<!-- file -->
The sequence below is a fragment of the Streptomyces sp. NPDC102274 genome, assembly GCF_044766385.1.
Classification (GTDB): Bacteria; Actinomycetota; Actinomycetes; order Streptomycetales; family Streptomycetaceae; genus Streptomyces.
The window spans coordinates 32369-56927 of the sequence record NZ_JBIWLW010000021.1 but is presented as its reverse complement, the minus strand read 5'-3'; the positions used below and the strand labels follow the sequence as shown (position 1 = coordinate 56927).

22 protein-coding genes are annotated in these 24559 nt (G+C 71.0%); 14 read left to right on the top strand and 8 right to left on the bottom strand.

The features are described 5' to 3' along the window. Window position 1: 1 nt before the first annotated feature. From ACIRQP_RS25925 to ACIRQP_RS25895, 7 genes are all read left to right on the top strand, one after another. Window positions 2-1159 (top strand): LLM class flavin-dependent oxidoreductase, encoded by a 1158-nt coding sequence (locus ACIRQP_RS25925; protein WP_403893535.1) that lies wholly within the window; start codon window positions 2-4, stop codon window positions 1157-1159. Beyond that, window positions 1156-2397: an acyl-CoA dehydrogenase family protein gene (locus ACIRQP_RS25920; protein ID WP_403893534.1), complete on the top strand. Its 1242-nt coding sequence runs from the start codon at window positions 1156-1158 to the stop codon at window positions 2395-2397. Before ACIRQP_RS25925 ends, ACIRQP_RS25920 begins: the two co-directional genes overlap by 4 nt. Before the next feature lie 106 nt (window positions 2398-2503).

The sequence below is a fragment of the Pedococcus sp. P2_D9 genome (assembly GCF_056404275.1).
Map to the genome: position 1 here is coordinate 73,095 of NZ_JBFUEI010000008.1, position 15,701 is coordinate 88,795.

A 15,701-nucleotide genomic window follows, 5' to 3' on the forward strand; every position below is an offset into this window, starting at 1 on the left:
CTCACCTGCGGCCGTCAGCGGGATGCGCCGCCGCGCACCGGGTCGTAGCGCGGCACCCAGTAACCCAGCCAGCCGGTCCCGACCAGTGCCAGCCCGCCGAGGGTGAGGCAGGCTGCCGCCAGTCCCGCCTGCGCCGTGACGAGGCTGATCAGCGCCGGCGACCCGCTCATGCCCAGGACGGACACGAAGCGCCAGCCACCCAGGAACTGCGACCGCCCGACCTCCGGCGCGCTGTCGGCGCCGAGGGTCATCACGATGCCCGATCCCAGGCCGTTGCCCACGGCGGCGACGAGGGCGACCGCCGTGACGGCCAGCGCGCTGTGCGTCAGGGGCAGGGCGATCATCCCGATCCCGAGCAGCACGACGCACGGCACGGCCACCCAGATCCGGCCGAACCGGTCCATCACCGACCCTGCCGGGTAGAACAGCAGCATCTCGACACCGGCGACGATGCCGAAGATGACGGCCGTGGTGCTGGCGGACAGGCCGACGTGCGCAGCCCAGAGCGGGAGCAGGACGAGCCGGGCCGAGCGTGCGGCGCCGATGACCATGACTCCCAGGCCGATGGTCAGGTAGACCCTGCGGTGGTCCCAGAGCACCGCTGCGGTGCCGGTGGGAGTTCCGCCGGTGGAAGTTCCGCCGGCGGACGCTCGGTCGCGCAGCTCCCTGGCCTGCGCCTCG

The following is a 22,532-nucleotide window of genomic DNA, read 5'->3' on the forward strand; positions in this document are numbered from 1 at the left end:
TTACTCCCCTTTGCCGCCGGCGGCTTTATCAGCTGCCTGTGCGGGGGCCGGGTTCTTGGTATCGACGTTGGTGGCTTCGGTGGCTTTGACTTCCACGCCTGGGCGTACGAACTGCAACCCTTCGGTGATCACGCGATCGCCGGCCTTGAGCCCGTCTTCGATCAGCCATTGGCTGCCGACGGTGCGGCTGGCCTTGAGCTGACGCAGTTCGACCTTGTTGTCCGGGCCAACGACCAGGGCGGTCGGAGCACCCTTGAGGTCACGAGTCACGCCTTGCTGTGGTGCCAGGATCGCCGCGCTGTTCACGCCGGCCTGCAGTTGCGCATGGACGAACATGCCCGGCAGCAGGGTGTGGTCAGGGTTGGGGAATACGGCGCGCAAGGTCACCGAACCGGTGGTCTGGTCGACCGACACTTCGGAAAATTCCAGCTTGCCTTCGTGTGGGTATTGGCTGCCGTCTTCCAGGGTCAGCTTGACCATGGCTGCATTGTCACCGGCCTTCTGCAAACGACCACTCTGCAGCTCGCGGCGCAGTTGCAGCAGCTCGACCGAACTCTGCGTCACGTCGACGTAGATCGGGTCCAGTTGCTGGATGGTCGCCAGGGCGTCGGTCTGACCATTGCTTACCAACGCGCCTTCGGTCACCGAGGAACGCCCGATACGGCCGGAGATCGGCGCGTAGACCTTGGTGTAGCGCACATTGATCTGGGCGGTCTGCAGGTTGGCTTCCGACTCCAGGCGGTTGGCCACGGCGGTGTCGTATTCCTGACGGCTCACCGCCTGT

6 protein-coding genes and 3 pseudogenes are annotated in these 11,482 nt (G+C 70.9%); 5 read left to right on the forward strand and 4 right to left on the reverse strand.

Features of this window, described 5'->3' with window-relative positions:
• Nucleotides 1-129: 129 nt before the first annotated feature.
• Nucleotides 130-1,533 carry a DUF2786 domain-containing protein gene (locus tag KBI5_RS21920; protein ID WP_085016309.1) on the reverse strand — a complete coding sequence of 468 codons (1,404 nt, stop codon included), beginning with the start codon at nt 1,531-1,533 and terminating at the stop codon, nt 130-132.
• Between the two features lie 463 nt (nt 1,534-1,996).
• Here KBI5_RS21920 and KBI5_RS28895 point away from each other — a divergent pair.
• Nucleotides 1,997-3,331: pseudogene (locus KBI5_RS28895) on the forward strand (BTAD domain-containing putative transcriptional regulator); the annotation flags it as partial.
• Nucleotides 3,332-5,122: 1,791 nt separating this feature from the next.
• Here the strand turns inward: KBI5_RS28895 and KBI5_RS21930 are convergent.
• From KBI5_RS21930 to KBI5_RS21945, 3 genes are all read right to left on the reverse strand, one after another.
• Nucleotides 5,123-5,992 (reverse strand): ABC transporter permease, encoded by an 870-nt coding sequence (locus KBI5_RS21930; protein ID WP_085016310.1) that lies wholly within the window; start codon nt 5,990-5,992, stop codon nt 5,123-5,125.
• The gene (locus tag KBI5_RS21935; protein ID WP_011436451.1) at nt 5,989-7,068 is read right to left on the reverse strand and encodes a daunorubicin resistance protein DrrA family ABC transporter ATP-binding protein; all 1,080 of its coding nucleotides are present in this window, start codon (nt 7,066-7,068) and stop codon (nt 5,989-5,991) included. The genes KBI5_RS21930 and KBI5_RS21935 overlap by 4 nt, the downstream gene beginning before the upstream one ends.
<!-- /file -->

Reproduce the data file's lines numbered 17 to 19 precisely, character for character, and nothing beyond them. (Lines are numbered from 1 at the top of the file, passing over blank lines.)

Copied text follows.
• Here KBI5_RS21920 and KBI5_RS28895 point away from each other — a divergent pair.
• Nucleotides 1,997-3,331: pseudogene (locus KBI5_RS28895) on the forward strand (BTAD domain-containing putative transcriptional regulator); the annotation flags it as partial.
• Nucleotides 3,332-5,122: 1,791 nt separating this feature from the next.